Chipotle Mexican Grill Inc.’s offer of free guacamole with meals on National Avocado Day in the U.S. could be getting some help from Peru.

Simmering border tensions have boosted prices of avocados from top producer Mexico, which supplies as much as 80% of U.S. imports and is by far the world’s biggest producer of the popular fruit. Additionally, adverse growing conditions at some groves in the region of Michoacan and a smaller crop in California has created a shortage, lifting Hass avocado prices to a record on July 18.

While they have since eased slightly, they remain higher than year-ago levels, and the surge has forced companies to seek sources of cheaper supply. Oxnard, California-based Mission Produce, the world’s biggest avocado packer and a Chipotle supplier, is importing more of the fruit into the U.S. from Peru and Colombia.

“We are trying to diversify as much as possible to minimize the pain,” Stephen Barnard, president and chief executive officer of Mission Produce, said in an interview. “Everyone is short at this time.”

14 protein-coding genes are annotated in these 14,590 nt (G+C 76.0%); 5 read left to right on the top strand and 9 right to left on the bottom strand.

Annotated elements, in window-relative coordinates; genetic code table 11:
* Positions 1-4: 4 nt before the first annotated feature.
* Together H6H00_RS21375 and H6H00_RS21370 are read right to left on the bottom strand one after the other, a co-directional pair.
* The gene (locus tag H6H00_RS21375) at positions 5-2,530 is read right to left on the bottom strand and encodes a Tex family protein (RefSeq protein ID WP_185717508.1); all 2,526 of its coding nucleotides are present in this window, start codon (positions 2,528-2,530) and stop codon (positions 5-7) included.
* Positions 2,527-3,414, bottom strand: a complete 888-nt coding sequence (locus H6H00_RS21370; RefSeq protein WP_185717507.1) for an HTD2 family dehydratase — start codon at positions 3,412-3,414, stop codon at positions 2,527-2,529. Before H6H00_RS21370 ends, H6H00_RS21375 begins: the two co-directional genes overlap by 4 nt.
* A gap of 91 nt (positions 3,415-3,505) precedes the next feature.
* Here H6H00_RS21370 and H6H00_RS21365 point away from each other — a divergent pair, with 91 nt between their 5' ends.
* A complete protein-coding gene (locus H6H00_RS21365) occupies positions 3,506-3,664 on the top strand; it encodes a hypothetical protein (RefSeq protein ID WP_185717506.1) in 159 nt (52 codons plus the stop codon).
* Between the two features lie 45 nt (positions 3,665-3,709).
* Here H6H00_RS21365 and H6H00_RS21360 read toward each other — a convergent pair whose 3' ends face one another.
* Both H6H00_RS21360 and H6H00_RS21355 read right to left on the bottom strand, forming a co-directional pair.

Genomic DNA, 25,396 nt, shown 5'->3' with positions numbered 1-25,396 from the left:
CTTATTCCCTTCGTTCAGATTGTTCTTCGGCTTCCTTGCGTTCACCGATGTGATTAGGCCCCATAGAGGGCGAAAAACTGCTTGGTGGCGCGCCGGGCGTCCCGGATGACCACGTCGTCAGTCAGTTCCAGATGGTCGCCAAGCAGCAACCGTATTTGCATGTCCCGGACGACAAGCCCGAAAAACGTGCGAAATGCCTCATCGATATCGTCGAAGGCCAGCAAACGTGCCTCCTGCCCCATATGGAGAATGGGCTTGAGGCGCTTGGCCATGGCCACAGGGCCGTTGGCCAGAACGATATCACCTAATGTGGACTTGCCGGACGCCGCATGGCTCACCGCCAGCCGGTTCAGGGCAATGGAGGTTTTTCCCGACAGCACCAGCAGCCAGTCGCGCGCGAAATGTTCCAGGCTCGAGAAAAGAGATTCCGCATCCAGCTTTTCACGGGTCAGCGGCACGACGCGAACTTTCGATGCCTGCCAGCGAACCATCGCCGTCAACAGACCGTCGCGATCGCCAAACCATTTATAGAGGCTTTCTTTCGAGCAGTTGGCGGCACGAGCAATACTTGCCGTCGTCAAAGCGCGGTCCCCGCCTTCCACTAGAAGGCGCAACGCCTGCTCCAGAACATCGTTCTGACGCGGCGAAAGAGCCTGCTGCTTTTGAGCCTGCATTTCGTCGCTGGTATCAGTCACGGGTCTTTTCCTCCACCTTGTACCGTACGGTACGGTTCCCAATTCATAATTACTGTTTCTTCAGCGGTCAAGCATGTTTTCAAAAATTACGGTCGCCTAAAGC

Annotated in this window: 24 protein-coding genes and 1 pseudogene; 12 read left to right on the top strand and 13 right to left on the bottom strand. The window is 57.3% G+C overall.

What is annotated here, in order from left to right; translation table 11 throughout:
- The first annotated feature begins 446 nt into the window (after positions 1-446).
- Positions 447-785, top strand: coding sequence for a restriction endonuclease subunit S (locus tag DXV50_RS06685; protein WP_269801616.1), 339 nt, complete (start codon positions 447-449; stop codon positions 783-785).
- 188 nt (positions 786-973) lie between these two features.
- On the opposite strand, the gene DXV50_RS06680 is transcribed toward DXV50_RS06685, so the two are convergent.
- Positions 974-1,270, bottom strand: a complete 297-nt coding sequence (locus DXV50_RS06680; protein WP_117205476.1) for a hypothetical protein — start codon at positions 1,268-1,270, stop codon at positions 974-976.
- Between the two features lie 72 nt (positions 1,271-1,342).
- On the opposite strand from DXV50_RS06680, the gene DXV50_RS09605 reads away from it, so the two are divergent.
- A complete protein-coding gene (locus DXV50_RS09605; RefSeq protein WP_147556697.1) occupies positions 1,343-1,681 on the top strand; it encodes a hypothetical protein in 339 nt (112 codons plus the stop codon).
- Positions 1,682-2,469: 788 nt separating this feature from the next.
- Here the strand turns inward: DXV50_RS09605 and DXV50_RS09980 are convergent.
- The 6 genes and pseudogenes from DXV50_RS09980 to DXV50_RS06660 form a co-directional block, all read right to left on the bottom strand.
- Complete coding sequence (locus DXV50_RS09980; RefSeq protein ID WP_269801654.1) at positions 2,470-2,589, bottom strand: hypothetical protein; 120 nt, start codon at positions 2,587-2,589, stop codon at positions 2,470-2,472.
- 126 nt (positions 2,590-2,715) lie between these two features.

Barnard said prices could remain elevated until November. In the meantime, Chipotle is also looking at other countries including Chile. “For Peru specifically, we have increased the volume of avocados purchased this year versus previous years,” Laurie Schalow, a company spokeswoman, said in an email.

“The whole country seems to be in love with the avocado,” Chipotle Chief Executive Officer Brian Niccol said last week, noting the fruit has seen the most price volatility in Chipotle’s basket of ingredients. “We’re continuing to work in our supply chain to hopefully not have such big swings.”

Chipotle usually charges a fee averaging just over $2 to add guacamole to an entree. It’s waiving the fee for the avocado-based topping on Wednesday.